Three members of an Arizona militia have been indicted for allegedly stealing cocaine and cash from drug smugglers. Border bandits and rip crews are nothing new along Arizona’s border with Mexico. These are individuals akin to pirates—drug traffickers who steal loads from other smugglers on the US side of the border so they don’t have to run the risk of physically transporting the drugs from Mexico. Conflicts often arise during these rip-offs (Border Patrol Agent Brian Terry was murdered by a rip crew in December 2010), but rarely do the identities of bandits shock US law enforcement.
According to CBS affiliate KPHO in Phoenix, the FBI arrested Parris Frazier, Robert Deatherage, and Erik Foster on July 22, 2015, following a seven-month investigation. According to the official complaint, “Frazier said he had a small group of Patriots that he trusted and they were trying to take care of (steal) anything that came up out of Mexico (drugs) or was going back into Mexico (bulk cash).” The FBI used an undercover agent to work with the militia members, who believed they were stealing drugs and cash from a Mexican cartel.
The complaint also stated that over the course of six months, the undercover agent made contact with Frazier several more times and set up fictitious drug and cash “rips” that were monitored by the Phoenix Police Department and the FBI. At one point, Frazier reportedly offered to kill anyone the undercover agent wanted “taken out.” The final sting occurred on July 22 at a Phoenix warehouse, where the three men were taken into custody.
According to KPHO, Deatherage and Frazier are members of a militia called Arizona Special Operations Group, whose Facebook page contains dozens of pictures taken during operations in the desert south of Phoenix. Deatherage and another militia member named Richard Malley were accused of holding a Maricopa County sheriff’s deputy at gunpoint two years ago while on patrol in the desert. Malley was prosecuted for the incident. Deatherage was not charged.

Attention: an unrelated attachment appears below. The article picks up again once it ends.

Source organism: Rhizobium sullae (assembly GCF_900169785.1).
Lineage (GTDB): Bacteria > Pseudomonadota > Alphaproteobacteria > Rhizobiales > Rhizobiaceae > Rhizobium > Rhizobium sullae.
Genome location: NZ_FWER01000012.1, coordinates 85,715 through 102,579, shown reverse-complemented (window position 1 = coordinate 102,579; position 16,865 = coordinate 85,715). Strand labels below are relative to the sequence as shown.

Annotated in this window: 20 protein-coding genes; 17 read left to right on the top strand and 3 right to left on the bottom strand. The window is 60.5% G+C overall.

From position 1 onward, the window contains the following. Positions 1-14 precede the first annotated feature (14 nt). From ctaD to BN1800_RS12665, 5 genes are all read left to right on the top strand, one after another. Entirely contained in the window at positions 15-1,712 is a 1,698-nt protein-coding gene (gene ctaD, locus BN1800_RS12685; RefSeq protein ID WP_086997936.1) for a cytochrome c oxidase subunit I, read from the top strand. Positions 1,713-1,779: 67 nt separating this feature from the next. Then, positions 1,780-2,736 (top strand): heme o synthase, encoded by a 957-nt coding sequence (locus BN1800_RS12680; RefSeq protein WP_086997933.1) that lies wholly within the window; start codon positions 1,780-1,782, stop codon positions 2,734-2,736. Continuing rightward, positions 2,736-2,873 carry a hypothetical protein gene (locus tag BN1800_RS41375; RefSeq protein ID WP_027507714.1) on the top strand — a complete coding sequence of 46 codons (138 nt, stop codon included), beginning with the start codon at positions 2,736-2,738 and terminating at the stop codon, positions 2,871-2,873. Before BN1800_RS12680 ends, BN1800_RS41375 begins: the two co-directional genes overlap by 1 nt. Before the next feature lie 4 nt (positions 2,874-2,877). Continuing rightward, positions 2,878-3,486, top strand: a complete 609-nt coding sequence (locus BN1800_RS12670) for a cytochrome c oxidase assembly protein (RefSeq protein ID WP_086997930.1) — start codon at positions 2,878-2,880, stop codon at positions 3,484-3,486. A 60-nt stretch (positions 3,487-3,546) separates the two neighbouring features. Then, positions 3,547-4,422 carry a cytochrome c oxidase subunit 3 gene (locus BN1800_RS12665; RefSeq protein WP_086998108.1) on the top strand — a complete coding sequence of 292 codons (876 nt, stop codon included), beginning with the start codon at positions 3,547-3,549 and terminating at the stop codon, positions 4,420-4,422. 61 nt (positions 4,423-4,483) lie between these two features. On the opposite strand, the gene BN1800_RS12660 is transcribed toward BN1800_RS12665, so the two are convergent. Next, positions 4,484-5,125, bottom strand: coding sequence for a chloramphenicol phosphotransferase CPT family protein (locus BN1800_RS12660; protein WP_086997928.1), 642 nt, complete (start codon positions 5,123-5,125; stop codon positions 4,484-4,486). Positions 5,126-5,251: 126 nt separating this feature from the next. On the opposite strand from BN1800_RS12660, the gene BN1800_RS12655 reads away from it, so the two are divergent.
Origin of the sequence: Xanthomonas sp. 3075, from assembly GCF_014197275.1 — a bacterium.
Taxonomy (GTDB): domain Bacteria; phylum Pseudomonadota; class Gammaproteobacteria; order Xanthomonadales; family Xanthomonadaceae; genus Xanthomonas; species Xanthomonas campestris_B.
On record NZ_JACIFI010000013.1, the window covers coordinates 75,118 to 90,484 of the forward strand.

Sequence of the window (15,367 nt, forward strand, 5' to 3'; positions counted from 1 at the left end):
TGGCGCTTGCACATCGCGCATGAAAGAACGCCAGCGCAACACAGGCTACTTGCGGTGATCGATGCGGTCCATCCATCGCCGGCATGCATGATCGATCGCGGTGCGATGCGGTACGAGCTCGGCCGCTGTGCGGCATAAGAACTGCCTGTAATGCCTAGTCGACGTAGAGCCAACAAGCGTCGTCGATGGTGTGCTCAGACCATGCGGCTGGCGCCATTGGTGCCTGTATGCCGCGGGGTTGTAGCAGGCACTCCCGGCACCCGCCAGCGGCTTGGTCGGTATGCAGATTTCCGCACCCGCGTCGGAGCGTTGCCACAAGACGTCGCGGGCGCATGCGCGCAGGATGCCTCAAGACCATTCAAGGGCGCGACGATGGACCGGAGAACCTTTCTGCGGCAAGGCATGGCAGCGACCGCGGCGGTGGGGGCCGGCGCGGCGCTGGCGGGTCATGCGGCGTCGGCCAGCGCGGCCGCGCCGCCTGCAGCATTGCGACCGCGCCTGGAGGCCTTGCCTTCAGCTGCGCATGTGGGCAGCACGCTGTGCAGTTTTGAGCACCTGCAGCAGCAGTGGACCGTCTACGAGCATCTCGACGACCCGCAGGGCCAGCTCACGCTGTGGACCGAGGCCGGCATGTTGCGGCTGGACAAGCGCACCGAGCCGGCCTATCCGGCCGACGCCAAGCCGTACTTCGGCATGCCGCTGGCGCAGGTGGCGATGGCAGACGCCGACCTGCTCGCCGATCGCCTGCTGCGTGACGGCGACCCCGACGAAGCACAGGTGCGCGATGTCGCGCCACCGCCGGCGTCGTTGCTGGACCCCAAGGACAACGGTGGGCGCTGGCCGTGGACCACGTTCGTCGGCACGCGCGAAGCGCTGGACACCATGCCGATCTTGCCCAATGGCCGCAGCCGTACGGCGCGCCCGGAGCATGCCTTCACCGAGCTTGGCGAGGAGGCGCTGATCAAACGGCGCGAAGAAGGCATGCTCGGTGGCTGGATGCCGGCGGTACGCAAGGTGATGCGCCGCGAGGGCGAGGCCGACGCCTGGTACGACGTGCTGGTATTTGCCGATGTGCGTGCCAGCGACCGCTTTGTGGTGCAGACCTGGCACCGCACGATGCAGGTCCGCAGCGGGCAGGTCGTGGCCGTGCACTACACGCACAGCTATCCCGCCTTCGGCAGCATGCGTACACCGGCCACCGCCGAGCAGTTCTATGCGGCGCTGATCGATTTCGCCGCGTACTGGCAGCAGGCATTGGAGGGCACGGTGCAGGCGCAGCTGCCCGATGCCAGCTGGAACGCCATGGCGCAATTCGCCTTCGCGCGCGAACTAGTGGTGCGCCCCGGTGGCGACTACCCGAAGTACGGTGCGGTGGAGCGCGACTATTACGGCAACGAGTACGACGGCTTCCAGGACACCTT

The investigation and arrests came as a surprise to many who are well-versed on illegal border activity. Terry Goddard, a former Arizona attorney general who focused on border crimes, told CBS News he has never heard of smuggling rip-offs being carried out by people affiliated with militias. “I would have never suspected anything of this nature,” Goddard said.
The three men were denied bail because they pose a danger to the community, according to a US District Court Order of Detention, and their trial is scheduled to start on November 3, 2015.
Sylvia Longmire is a border security expert and Contributing Editor for Breitbart Texas. You can read more about cross-border issues in her latest book, Border Insecurity: Why Big Money, Fences, and Drones Aren’t Making Us Safer.